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Federal Child Sexual Abuse Bill Proposed to Remove Statutes of Limitations

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Federal Child Sexual Abuse Bill Proposed to Remove Statutes of Limitations

Federal Child Sexual Abuse Bill Proposed to Remove Statutes of Limitations

Nov 1, 2021

Two U.S. senators have introduced bipartisan legislation in an effort to ensure that survivors of childhood sexual abuse may seek justice through civil lawsuits without being barred by statues of limitations. Federal civil remedy statute, 18 U.S. Code § 2255, also known as the Eliminating Limits to Justice for Child Sex Abuse Victims Act of 2021, was proposed last week by Tennessee Republican Senator Marsha Blackburn and Illinois Democrat Senator Dick Durbin. Durbin also serves as Senate Majority Whip and Chair of the Senate Judiciary Committee.

Under the proposed bill, survivors of over a dozen childhood sex crimes would be eligible to seek damages through civil lawsuits in federal court regardless of how long ago an offense occurred.
“Finally eliminating civil child sexual abuse statutes of limitations will allow survivors to have their day in court and a moment of healing,” Senator Durbin said. “This is commonsense, bipartisan legislation and I encourage my colleagues on both sides of the aisle to support.”

The statute of limitations for sexual abuse offenses should never prohibit young survivors from getting the justice they deserve,” Senator Blackburn said. “The bipartisan effort to eliminate the civil child sexual abuse statute of limitations is a critical step to guarantee survivors their day in court.

Currently, survivors of childhood sexual abuse have 10 years from the date the crime occurred or until their 18th birthday to file a civil lawsuit in federal court, according to 18 U.S. Code § 2255.

For many survivors of childhood sexual abuse, properly processing the incident and then coming forward to report the crime is a uniquely personal experience that can often take decades to reach fruition. Accordingly, statutes of limitations barring survivors of childhood sexual abuse from making claims have impeded countless paths to justice.

Research data provided by CHILD USA, the National Think Tank for Child Protection, indicates that due to delayed disclosure, the average age a survivor of childhood sexual abuse discloses the crime is 52. In recent years, a number of states including California (AB 218) have amended their child sex abuse laws to expand or eliminate statutes of limitations.

But current federal statutes of limitations remain in place. Under the civil remedy statute, a number of obstacles to justice for survivors of childhood sexual abuse are to be found despite there being no statute of limitations barring criminal prosecutions for such offenses. Congress extended the statute of limitations for federal child sex abuse civil claims in 2018, allowing survivors to file a lawsuit up to age 28 (or 10 years from the date of the crime or discovery of an injury resulting from the abuse). However, that newly extended statute of limitations under federal law still fails to reflect research on delayed disclosure in childhood survivors.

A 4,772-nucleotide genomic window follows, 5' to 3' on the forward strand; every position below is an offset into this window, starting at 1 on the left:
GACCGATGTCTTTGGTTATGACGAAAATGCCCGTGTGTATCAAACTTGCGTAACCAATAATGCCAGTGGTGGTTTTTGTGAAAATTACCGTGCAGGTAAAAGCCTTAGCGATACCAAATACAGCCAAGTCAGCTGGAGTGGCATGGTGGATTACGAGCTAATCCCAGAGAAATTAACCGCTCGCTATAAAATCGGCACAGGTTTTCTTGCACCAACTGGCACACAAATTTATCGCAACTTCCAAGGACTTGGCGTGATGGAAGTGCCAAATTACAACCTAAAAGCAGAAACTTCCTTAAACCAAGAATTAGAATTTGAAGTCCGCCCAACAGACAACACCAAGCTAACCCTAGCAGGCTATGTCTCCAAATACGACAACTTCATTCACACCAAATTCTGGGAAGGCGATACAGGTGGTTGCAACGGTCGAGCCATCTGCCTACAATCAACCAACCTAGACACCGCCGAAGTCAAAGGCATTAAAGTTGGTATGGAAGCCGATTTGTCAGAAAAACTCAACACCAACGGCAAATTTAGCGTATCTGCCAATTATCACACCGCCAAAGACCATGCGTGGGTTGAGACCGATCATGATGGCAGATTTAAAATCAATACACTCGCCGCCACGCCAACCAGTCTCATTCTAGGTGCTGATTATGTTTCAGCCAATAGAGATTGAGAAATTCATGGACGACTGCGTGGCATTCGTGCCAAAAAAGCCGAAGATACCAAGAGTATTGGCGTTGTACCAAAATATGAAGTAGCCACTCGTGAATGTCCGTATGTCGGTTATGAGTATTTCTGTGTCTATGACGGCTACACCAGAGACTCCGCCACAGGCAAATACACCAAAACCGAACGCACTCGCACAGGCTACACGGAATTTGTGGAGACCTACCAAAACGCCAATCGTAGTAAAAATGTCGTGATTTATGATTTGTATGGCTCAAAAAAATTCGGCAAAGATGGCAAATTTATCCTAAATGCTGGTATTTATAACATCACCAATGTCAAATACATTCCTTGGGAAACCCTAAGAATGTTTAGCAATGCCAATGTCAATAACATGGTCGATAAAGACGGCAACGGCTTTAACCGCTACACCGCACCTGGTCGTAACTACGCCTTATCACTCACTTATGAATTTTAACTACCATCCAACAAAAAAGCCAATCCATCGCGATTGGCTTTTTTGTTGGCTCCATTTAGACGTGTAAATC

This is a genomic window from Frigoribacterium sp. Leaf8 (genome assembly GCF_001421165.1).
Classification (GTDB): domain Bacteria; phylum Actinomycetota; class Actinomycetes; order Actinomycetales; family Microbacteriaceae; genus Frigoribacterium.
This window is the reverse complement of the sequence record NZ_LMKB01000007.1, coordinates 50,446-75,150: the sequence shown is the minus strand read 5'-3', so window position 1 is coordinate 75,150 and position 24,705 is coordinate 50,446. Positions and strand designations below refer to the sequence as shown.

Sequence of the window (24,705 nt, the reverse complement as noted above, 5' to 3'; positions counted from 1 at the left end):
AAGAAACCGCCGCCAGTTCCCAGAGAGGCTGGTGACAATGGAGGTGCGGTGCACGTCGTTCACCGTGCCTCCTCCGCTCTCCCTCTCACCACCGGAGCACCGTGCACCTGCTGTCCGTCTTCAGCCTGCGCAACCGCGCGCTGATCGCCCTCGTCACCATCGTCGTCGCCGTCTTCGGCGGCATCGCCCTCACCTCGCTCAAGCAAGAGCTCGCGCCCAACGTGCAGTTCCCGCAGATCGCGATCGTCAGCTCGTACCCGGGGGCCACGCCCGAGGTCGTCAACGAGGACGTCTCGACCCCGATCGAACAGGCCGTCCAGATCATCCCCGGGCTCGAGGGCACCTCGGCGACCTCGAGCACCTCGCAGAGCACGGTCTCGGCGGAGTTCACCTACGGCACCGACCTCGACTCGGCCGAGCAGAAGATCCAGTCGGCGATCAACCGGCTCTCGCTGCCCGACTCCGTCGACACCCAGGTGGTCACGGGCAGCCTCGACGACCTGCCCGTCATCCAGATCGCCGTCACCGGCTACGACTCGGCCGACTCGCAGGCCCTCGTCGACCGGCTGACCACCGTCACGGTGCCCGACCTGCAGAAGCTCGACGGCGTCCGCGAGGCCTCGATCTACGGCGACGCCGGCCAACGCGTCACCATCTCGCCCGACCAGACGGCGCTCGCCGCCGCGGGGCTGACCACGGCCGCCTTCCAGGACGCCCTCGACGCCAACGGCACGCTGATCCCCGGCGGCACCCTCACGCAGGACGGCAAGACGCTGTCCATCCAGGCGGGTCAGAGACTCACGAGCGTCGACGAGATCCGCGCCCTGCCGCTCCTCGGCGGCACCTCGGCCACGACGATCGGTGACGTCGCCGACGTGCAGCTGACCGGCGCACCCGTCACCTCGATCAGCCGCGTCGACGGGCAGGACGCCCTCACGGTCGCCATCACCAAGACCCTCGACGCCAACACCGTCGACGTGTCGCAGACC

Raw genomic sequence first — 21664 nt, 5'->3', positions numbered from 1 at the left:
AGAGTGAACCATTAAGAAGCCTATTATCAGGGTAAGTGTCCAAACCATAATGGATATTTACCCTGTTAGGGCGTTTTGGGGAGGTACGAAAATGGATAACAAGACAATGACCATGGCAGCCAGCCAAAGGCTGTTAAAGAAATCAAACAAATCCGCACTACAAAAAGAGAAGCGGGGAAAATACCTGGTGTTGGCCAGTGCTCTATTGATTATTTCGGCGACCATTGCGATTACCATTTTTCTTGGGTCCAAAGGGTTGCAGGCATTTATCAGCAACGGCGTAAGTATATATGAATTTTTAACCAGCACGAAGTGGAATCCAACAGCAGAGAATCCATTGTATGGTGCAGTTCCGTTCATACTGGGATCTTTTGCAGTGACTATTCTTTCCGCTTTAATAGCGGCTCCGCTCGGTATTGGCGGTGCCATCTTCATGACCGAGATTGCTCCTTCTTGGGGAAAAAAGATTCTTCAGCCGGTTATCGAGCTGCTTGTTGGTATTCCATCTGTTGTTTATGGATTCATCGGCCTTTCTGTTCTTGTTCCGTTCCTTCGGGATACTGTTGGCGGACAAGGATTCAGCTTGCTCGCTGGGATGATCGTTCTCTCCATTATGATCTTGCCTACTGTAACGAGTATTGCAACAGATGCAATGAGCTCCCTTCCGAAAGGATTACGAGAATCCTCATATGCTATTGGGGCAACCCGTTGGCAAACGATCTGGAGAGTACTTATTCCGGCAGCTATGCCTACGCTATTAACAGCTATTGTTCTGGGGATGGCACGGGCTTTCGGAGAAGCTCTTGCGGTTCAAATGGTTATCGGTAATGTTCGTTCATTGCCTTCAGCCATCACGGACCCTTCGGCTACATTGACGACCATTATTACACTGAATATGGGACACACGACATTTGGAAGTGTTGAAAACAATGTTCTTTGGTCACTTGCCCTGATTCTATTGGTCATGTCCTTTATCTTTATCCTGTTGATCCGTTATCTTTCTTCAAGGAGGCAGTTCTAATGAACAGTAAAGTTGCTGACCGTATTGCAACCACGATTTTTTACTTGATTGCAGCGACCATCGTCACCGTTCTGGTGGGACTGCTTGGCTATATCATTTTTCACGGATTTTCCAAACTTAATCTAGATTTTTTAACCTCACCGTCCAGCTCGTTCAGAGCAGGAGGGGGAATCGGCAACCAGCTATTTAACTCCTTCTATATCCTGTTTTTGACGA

Bravo to Senator Durbin and Senator Blackburn on their bill to eliminate the statute of limitations for child sex abuse claims under § 2255. The science of traumatology is clear – it takes years for victims to come forward. As a survivor of child sexual abuse, I know well the silencing effects of fear, shame, anxiety, and PTSD. Child sexual abuse is at epidemic proportions with 1 in 5 girls and 1 in 13 boys being abused before their 18th birthday. We are amid a national movement to reform statute of limitations. This bill will honor basic notions of justice, it will prevent re-victimization of brave survivors while holding wrongdoers fully accountable. By addressing the unintended effects in 18 U.S. Code § 2255 that protects predators, victims can take a steady step towards healing,” Kathryn Robb, Esq., Executive Director of CHILD USAdvocacy and survivor of child sexual abuse, said in a recent statement.

Dordulian Law Group’s partner organization, RAINN (Rape, Abuse, & Incest National Network), the nation’s largest anti-sexual violence non-profit, issued the following statement via social media:

This bill will help survivors access the justice they are owed, regardless of when they come forward.

In addition to CHILD USA and RAINN, the proposed legislation has been endorsed by the National Center for Missing and Exploited Children (NCMEC), and the National Alliance to End Sexual Violence (NAESV).

Senators Dianne Feinstein (D-CA), John Cornyn (R-TX), and Patrick Leahy (D-VT) cosponsored the bill with Blackburn and Durbin.

The Scope of Child Sexual Abuse in the U.S.

The Centers for Disease Control and Prevention (CDC) describe child sexual abuse as a “significant but preventable public health problem.” Current CDC data indicates: